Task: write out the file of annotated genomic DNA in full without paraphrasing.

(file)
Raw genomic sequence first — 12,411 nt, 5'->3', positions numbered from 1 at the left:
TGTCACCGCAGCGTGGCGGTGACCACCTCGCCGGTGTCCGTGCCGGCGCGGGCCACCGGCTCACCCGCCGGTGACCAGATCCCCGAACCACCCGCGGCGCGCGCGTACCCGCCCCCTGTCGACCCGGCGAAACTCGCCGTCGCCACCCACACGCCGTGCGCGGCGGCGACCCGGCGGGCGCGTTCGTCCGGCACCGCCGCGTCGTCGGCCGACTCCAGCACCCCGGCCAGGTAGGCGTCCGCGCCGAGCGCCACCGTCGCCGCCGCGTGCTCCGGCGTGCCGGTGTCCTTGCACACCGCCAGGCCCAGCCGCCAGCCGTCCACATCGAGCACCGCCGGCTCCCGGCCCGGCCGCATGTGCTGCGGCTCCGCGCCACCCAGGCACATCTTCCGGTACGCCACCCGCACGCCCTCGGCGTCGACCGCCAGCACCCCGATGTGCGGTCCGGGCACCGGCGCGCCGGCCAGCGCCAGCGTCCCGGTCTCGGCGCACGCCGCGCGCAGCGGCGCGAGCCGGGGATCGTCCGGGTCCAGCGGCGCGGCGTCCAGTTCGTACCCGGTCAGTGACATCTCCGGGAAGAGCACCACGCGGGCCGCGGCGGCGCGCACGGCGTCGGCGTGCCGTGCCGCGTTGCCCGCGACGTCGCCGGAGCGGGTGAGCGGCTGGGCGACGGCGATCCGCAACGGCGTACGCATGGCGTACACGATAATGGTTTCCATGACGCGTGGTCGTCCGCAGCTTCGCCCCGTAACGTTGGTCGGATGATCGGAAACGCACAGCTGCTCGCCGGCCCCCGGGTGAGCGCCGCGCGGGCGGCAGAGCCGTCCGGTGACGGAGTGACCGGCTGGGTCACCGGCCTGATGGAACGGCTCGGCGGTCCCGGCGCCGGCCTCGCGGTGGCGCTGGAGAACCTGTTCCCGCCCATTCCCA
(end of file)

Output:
Raw genomic sequence first — 12,411 nt, 5'->3', positions numbered from 1 at the left:
TGTCACCGCAGCGTGGCGGTGACCACCTCGCCGGTGTCCGTGCCGGCGCGGGCCACCGGCTCACCCGCCGGTGACCAGATCCCCGAACCACCCGCGGCGCGCGCGTACCCGCCCCCTGTCGACCCGGCGAAACTCGCCGTCGCCACCCACACGCCGTGCGCGGCGGCGACCCGGCGGGCGCGTTCGTCCGGCACCGCCGCGTCGTCGGCCGACTCCAGCACCCCGGCCAGGTAGGCGTCCGCGCCGAGCGCCACCGTCGCCGCCGCGTGCTCCGGCGTGCCGGTGTCCTTGCACACCGCCAGGCCCAGCCGCCAGCCGTCCACATCGAGCACCGCCGGCTCCCGGCCCGGCCGCATGTGCTGCGGCTCCGCGCCACCCAGGCACATCTTCCGGTACGCCACCCGCACGCCCTCGGCGTCGACCGCCAGCACCCCGATGTGCGGTCCGGGCACCGGCGCGCCGGCCAGCGCCAGCGTCCCGGTCTCGGCGCACGCCGCGCGCAGCGGCGCGAGCCGGGGATCGTCCGGGTCCAGCGGCGCGGCGTCCAGTTCGTACCCGGTCAGTGACATCTCCGGGAAGAGCACCACGCGGGCCGCGGCGGCGCGCACGGCGTCGGCGTGCCGTGCCGCGTTGCCCGCGACGTCGCCGGAGCGGGTGAGCGGCTGGGCGACGGCGATCCGCAACGGCGTACGCATGGCGTACACGATAATGGTTTCCATGACGCGTGGTCGTCCGCAGCTTCGCCCCGTAACGTTGGTCGGATGATCGGAAACGCACAGCTGCTCGCCGGCCCCCGGGTGAGCGCCGCGCGGGCGGCAGAGCCGTCCGGTGACGGAGTGACCGGCTGGGTCACCGGCCTGATGGAACGGCTCGGCGGTCCCGGCGCCGGCCTCGCGGTGGCGCTGGAGAACCTGTTCCCGCCCATTCCCA